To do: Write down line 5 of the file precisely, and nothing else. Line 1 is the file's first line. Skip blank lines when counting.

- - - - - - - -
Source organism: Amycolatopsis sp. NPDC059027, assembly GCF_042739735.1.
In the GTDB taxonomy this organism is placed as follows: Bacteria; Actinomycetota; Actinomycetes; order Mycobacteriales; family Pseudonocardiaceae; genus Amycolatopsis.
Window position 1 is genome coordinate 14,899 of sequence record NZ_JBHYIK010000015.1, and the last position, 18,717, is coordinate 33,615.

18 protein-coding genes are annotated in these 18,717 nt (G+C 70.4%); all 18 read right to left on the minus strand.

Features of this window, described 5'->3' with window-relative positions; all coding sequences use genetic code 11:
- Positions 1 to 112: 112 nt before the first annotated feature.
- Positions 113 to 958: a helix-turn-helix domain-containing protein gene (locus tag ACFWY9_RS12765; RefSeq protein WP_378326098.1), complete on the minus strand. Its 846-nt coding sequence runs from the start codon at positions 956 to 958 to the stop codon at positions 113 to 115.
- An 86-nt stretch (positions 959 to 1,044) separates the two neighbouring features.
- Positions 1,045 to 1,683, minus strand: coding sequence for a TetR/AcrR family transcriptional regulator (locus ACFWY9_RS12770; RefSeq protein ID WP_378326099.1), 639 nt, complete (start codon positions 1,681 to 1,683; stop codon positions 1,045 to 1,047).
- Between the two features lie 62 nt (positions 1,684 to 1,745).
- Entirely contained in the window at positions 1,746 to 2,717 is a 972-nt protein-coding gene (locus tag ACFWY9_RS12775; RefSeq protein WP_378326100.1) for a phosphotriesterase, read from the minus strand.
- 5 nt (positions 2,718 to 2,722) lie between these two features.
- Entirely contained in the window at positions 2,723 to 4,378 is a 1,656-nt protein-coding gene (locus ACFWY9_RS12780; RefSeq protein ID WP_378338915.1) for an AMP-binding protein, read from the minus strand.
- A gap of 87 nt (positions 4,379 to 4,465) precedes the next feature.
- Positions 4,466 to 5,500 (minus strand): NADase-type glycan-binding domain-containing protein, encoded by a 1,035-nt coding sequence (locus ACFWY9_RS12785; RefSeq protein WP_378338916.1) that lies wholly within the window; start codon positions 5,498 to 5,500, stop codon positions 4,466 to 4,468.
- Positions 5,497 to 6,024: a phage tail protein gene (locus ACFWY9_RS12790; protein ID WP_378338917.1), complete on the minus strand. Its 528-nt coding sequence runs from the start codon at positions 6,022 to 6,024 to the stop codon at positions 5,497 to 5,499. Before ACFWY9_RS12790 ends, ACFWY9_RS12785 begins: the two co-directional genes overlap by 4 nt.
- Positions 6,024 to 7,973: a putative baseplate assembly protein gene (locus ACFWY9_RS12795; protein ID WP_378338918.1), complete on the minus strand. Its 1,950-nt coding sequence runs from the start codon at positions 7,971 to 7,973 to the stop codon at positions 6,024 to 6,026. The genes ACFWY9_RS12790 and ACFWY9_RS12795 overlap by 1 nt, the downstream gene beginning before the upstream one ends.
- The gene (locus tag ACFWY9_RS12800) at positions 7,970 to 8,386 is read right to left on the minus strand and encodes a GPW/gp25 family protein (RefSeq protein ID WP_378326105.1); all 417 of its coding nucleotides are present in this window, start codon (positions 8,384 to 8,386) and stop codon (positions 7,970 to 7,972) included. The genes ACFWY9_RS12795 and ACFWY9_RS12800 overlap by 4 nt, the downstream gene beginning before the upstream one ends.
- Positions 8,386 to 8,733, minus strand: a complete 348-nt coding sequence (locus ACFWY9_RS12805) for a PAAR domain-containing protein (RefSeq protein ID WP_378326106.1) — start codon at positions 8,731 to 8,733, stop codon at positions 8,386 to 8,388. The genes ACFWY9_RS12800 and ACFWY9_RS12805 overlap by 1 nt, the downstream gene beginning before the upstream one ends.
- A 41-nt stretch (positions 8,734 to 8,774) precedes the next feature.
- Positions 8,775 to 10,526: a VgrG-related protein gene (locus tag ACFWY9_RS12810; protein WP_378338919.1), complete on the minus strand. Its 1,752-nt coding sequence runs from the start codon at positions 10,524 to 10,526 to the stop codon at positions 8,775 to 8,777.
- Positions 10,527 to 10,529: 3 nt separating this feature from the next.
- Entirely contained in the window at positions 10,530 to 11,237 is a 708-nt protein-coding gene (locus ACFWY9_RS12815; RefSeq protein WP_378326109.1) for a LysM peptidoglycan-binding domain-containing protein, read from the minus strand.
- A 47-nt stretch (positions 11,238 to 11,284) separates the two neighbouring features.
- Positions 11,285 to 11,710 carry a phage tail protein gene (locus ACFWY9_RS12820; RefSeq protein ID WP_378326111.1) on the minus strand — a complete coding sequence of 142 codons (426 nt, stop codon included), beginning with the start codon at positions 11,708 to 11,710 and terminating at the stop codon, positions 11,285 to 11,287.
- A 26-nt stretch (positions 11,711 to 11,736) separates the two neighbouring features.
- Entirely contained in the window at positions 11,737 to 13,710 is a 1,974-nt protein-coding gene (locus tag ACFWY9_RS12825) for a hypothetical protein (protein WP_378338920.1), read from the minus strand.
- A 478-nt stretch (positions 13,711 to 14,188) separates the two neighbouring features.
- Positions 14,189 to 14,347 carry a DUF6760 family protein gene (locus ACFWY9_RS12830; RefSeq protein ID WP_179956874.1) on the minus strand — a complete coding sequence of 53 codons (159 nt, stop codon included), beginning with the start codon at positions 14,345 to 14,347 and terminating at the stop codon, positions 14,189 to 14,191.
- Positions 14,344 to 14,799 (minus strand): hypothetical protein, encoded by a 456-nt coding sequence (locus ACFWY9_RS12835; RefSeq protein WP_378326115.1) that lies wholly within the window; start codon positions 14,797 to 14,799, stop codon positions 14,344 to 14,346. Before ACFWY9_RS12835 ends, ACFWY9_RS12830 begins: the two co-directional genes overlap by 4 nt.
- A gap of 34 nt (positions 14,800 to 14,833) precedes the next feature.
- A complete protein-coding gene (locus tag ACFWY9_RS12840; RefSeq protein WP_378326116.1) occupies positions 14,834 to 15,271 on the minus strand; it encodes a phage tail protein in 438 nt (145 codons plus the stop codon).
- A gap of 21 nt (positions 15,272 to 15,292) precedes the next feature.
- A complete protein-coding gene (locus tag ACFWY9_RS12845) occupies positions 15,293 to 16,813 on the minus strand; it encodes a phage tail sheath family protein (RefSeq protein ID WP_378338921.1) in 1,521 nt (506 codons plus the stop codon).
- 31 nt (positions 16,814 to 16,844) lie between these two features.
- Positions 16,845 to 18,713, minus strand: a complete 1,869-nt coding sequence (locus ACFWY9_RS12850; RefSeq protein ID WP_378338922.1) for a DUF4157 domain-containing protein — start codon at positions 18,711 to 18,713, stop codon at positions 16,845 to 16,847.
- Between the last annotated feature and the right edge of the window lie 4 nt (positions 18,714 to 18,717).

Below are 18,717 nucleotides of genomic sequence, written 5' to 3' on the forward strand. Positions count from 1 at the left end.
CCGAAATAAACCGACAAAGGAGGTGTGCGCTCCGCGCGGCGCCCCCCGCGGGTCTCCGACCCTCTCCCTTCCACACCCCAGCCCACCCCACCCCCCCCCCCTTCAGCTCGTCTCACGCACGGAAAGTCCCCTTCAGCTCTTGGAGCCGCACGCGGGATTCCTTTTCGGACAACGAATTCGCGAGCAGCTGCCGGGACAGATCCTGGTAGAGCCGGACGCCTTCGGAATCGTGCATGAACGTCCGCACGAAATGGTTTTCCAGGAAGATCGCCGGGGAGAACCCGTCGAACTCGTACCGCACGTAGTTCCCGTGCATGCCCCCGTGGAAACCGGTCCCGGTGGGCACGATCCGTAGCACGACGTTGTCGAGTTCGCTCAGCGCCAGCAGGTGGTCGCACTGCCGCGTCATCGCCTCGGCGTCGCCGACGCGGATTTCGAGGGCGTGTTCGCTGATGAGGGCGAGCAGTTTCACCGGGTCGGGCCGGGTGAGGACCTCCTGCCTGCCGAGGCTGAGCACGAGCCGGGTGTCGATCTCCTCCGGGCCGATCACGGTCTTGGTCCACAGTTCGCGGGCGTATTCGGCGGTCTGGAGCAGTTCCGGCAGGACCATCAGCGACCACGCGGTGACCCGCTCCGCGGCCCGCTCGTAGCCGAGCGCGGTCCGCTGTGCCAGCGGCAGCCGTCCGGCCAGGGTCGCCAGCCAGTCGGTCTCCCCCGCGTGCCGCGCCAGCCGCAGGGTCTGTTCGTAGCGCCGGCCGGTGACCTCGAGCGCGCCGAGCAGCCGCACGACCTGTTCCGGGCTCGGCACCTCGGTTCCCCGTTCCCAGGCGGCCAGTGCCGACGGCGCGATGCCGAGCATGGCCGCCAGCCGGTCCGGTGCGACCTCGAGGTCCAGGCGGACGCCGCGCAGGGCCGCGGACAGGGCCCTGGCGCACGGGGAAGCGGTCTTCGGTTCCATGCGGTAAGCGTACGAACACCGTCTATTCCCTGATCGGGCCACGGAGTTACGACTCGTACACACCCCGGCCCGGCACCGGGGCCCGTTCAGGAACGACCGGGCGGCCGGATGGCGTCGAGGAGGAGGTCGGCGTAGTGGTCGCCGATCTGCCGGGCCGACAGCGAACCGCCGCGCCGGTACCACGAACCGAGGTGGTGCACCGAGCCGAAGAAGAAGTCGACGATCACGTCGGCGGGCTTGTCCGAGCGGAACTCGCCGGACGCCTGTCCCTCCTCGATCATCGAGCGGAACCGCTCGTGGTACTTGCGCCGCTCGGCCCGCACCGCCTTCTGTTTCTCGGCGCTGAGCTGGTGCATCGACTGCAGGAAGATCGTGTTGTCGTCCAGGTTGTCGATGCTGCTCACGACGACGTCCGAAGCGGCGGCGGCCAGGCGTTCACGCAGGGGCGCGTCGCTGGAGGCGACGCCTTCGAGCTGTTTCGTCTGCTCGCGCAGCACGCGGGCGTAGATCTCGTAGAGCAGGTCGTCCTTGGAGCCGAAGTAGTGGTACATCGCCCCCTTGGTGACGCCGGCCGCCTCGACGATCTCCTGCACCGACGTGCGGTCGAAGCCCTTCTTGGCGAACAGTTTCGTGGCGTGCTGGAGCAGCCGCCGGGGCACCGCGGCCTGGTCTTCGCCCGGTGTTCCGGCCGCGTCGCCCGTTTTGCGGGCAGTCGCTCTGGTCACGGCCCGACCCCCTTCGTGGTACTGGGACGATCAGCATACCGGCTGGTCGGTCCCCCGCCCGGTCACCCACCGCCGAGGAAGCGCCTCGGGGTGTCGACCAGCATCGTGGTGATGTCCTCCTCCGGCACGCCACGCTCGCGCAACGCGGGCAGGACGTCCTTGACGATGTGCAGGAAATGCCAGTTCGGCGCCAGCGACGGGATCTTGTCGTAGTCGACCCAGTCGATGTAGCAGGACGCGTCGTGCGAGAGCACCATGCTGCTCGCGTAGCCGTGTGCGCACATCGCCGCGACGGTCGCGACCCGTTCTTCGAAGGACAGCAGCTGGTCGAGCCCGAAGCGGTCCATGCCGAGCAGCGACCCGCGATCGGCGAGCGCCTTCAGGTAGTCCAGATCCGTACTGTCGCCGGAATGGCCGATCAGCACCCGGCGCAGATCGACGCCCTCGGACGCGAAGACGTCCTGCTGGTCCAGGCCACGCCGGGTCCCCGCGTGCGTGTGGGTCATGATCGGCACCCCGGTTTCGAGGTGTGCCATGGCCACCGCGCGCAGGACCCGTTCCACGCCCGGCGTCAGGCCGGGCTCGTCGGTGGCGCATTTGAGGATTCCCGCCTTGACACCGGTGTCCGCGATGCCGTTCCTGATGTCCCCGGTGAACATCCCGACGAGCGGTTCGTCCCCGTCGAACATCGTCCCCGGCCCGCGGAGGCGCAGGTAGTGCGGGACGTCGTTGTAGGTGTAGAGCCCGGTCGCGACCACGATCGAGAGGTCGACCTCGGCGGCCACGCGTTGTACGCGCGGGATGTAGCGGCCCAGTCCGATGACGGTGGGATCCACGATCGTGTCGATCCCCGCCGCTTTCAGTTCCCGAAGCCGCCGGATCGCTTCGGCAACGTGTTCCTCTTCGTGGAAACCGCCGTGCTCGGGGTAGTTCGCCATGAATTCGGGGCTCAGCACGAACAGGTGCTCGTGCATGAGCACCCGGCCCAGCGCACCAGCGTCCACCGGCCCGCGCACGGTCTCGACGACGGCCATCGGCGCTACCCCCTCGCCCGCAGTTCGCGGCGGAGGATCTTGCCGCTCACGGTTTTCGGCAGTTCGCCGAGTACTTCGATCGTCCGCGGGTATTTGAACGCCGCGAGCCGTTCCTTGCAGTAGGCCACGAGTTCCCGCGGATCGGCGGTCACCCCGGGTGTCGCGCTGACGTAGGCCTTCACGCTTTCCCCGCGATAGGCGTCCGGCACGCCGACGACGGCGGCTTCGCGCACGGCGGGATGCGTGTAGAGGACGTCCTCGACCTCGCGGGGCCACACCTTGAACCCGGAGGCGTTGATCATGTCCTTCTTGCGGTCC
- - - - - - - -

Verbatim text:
Features of this window, described 5'->3' with window-relative positions; all coding sequences use genetic code 11: